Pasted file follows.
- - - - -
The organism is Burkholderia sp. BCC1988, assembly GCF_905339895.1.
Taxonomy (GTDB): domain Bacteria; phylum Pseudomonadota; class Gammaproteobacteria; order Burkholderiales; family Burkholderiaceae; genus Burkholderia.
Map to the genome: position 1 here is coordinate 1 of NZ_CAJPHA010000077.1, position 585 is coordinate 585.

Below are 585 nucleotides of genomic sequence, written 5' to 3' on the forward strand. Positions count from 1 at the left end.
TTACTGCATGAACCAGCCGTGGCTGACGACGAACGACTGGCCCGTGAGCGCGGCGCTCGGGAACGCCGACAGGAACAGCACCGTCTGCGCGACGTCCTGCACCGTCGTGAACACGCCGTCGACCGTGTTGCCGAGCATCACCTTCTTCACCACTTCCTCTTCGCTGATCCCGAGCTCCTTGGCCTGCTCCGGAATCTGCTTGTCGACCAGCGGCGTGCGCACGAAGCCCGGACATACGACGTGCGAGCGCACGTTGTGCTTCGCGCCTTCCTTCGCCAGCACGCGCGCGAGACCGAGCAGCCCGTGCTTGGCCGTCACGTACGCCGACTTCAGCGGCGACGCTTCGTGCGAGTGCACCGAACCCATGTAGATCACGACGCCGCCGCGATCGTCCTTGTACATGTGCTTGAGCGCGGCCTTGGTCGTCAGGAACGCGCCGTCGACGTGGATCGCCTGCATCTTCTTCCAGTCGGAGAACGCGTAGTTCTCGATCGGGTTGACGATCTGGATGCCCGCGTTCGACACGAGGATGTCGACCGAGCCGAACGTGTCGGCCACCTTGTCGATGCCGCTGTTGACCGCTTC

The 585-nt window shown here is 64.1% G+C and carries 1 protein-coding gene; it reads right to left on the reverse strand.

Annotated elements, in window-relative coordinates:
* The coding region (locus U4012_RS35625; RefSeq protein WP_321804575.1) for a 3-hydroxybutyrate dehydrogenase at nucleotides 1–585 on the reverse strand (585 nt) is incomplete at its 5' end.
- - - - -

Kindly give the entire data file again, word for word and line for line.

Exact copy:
The organism is Burkholderia sp. BCC1988, assembly GCF_905339895.1.
Taxonomy (GTDB): domain Bacteria; phylum Pseudomonadota; class Gammaproteobacteria; order Burkholderiales; family Burkholderiaceae; genus Burkholderia.
Map to the genome: position 1 here is coordinate 1 of NZ_CAJPHA010000077.1, position 585 is coordinate 585.

Below are 585 nucleotides of genomic sequence, written 5' to 3' on the forward strand. Positions count from 1 at the left end.
TTACTGCATGAACCAGCCGTGGCTGACGACGAACGACTGGCCCGTGAGCGCGGCGCTCGGGAACGCCGACAGGAACAGCACCGTCTGCGCGACGTCCTGCACCGTCGTGAACACGCCGTCGACCGTGTTGCCGAGCATCACCTTCTTCACCACTTCCTCTTCGCTGATCCCGAGCTCCTTGGCCTGCTCCGGAATCTGCTTGTCGACCAGCGGCGTGCGCACGAAGCCCGGACATACGACGTGCGAGCGCACGTTGTGCTTCGCGCCTTCCTTCGCCAGCACGCGCGCGAGACCGAGCAGCCCGTGCTTGGCCGTCACGTACGCCGACTTCAGCGGCGACGCTTCGTGCGAGTGCACCGAACCCATGTAGATCACGACGCCGCCGCGATCGTCCTTGTACATGTGCTTGAGCGCGGCCTTGGTCGTCAGGAACGCGCCGTCGACGTGGATCGCCTGCATCTTCTTCCAGTCGGAGAACGCGTAGTTCTCGATCGGGTTGACGATCTGGATGCCCGCGTTCGACACGAGGATGTCGACCGAGCCGAACGTGTCGGCCACCTTGTCGATGCCGCTGTTGACCGCTTC

The 585-nt window shown here is 64.1% G+C and carries 1 protein-coding gene; it reads right to left on the reverse strand.

Annotated elements, in window-relative coordinates:
* The coding region (locus U4012_RS35625; RefSeq protein WP_321804575.1) for a 3-hydroxybutyrate dehydrogenase at nucleotides 1–585 on the reverse strand (585 nt) is incomplete at its 5' end.